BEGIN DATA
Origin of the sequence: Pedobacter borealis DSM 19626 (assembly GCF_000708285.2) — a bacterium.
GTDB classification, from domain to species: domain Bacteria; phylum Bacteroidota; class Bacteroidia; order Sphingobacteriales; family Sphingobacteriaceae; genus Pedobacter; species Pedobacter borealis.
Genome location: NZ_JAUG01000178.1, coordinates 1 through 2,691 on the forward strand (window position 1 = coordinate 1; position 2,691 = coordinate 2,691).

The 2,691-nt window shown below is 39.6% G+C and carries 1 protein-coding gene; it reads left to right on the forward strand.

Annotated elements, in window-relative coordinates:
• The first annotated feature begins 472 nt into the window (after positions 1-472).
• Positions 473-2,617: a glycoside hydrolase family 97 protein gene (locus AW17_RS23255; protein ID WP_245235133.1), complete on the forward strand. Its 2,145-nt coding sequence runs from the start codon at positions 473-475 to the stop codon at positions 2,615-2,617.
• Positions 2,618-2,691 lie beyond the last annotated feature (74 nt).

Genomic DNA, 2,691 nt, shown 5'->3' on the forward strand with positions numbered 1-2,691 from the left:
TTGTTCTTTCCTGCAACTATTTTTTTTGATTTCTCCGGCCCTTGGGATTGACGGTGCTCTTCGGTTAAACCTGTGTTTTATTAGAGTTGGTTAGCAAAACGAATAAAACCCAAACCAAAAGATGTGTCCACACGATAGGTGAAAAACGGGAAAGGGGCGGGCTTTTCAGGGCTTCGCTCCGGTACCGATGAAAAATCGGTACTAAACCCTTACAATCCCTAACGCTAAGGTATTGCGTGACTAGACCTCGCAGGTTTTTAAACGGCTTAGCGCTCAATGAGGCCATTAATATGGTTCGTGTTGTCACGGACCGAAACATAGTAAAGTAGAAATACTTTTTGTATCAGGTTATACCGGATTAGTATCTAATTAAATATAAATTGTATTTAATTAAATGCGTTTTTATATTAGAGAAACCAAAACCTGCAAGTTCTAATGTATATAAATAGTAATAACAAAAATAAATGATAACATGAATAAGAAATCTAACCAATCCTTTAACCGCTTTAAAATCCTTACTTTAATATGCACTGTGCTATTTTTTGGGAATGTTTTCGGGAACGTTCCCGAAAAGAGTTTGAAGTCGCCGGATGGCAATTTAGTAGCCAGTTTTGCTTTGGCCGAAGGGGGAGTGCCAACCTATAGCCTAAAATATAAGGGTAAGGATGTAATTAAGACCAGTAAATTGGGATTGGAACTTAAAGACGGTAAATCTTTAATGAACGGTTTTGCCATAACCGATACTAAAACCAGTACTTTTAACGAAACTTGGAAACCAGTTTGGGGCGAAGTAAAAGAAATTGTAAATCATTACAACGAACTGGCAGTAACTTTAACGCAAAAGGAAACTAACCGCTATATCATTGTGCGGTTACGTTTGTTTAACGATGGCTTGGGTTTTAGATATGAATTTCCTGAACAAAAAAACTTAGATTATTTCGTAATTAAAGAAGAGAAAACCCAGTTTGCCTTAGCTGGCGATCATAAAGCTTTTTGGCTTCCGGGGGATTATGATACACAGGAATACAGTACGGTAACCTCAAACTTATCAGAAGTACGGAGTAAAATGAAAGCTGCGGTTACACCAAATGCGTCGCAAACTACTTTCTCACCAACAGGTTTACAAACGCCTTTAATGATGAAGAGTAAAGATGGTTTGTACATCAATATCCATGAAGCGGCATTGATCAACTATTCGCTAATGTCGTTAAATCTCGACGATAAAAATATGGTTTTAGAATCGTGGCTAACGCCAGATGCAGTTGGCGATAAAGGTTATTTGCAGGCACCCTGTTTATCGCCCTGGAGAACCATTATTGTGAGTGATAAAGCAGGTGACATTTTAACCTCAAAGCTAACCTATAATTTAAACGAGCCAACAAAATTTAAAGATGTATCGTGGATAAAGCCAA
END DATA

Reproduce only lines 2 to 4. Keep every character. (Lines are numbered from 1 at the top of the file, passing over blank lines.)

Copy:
GTDB classification, from domain to species: domain Bacteria; phylum Bacteroidota; class Bacteroidia; order Sphingobacteriales; family Sphingobacteriaceae; genus Pedobacter; species Pedobacter borealis.
Genome location: NZ_JAUG01000178.1, coordinates 1 through 2,691 on the forward strand (window position 1 = coordinate 1; position 2,691 = coordinate 2,691).

The 2,691-nt window shown below is 39.6% G+C and carries 1 protein-coding gene; it reads left to right on the forward strand.